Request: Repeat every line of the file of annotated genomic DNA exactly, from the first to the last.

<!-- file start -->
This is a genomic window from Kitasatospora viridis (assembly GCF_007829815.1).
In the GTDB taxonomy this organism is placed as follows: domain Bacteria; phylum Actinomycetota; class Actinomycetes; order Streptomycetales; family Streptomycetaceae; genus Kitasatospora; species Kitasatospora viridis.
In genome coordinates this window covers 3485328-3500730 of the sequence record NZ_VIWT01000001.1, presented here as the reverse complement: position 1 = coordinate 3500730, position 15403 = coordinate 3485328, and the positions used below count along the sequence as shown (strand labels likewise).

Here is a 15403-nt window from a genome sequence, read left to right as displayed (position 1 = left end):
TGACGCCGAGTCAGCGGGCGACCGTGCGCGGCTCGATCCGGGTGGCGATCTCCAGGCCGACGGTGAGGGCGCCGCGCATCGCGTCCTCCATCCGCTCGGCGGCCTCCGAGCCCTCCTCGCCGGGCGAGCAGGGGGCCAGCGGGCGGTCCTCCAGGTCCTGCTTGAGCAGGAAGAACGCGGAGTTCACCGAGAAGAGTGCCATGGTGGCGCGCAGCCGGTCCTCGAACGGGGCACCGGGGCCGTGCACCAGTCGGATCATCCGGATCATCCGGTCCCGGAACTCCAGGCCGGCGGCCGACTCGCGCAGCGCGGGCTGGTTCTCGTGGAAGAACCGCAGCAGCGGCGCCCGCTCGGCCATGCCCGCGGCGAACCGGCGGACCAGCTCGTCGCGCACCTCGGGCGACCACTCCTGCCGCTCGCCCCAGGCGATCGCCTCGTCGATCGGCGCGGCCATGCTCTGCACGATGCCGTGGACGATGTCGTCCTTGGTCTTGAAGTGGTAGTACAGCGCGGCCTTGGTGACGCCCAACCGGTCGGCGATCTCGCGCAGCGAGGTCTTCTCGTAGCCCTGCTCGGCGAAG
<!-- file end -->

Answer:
This is a genomic window from Kitasatospora viridis (assembly GCF_007829815.1).
In the GTDB taxonomy this organism is placed as follows: domain Bacteria; phylum Actinomycetota; class Actinomycetes; order Streptomycetales; family Streptomycetaceae; genus Kitasatospora; species Kitasatospora viridis.
In genome coordinates this window covers 3485328-3500730 of the sequence record NZ_VIWT01000001.1, presented here as the reverse complement: position 1 = coordinate 3500730, position 15403 = coordinate 3485328, and the positions used below count along the sequence as shown (strand labels likewise).

Here is a 15403-nt window from a genome sequence, read left to right as displayed (position 1 = left end):
TGACGCCGAGTCAGCGGGCGACCGTGCGCGGCTCGATCCGGGTGGCGATCTCCAGGCCGACGGTGAGGGCGCCGCGCATCGCGTCCTCCATCCGCTCGGCGGCCTCCGAGCCCTCCTCGCCGGGCGAGCAGGGGGCCAGCGGGCGGTCCTCCAGGTCCTGCTTGAGCAGGAAGAACGCGGAGTTCACCGAGAAGAGTGCCATGGTGGCGCGCAGCCGGTCCTCGAACGGGGCACCGGGGCCGTGCACCAGTCGGATCATCCGGATCATCCGGTCCCGGAACTCCAGGCCGGCGGCCGACTCGCGCAGCGCGGGCTGGTTCTCGTGGAAGAACCGCAGCAGCGGCGCCCGCTCGGCCATGCCCGCGGCGAACCGGCGGACCAGCTCGTCGCGCACCTCGGGCGACCACTCCTGCCGCTCGCCCCAGGCGATCGCCTCGTCGATCGGCGCGGCCATGCTCTGCACGATGCCGTGGACGATGTCGTCCTTGGTCTTGAAGTGGTAGTACAGCGCGGCCTTGGTGACGCCCAACCGGTCGGCGATCTCGCGCAGCGAGGTCTTCTCGTAGCCCTGCTCGGCGAAG